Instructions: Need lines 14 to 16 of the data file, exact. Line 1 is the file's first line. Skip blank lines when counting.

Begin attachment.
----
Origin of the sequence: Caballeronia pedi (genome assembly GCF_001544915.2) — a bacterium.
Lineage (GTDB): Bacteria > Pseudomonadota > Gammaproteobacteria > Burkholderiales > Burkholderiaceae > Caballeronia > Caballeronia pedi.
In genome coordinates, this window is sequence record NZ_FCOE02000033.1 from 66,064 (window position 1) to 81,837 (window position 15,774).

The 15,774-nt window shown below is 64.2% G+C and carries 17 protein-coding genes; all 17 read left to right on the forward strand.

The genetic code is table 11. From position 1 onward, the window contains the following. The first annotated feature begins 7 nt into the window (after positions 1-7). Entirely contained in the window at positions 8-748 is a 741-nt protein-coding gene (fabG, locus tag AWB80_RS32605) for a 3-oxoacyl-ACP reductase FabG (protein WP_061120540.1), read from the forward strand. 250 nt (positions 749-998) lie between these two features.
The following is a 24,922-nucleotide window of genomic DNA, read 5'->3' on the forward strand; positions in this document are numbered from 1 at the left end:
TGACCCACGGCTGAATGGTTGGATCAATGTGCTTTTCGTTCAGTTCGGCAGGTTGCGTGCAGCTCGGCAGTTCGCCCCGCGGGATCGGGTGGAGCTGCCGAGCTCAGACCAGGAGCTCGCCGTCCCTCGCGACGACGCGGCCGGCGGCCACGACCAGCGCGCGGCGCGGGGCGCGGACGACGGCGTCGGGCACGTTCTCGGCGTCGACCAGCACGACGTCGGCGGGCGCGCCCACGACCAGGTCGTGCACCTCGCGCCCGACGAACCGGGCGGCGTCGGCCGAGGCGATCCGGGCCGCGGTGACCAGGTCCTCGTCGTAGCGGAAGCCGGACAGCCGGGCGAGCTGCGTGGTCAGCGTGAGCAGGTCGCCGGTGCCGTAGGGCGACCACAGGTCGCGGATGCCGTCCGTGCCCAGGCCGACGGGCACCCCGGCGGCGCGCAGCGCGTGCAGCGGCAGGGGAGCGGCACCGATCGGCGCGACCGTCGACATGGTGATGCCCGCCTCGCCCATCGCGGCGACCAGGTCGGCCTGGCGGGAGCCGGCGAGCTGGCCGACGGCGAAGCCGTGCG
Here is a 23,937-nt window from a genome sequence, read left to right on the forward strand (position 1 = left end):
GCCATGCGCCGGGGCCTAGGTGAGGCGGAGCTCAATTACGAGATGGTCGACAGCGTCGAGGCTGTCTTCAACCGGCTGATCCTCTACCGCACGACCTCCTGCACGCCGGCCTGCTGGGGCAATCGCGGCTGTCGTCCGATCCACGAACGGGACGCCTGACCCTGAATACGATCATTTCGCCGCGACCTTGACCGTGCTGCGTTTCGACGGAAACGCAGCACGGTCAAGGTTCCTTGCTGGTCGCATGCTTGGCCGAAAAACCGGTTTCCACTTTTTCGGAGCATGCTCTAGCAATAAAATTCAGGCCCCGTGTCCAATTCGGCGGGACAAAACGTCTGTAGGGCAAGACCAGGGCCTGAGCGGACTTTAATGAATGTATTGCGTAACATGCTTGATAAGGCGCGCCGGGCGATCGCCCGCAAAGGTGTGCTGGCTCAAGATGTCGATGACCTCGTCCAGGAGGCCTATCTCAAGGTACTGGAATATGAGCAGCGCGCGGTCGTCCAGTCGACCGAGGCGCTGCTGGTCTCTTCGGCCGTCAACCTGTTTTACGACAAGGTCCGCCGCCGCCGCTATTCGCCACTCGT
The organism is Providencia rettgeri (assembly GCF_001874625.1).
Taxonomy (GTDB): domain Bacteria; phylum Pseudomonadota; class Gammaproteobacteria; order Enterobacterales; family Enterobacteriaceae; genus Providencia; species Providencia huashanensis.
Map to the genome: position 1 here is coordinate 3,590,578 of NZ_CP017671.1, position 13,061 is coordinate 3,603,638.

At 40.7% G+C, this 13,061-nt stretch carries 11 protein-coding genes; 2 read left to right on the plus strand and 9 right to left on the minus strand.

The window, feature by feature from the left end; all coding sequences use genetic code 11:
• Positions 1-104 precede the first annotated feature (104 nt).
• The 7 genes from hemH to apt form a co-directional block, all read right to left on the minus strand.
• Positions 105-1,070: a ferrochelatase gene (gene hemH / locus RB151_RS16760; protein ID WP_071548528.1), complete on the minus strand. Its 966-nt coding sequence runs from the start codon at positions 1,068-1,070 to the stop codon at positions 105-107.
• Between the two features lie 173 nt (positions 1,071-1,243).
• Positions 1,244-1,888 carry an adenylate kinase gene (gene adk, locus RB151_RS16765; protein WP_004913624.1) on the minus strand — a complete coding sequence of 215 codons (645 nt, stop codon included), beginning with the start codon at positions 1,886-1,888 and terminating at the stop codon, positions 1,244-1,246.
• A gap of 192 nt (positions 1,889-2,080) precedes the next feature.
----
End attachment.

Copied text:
The window, feature by feature from the left end; all coding sequences use genetic code 11:
• Positions 1-104 precede the first annotated feature (104 nt).
• The 7 genes from hemH to apt form a co-directional block, all read right to left on the minus strand.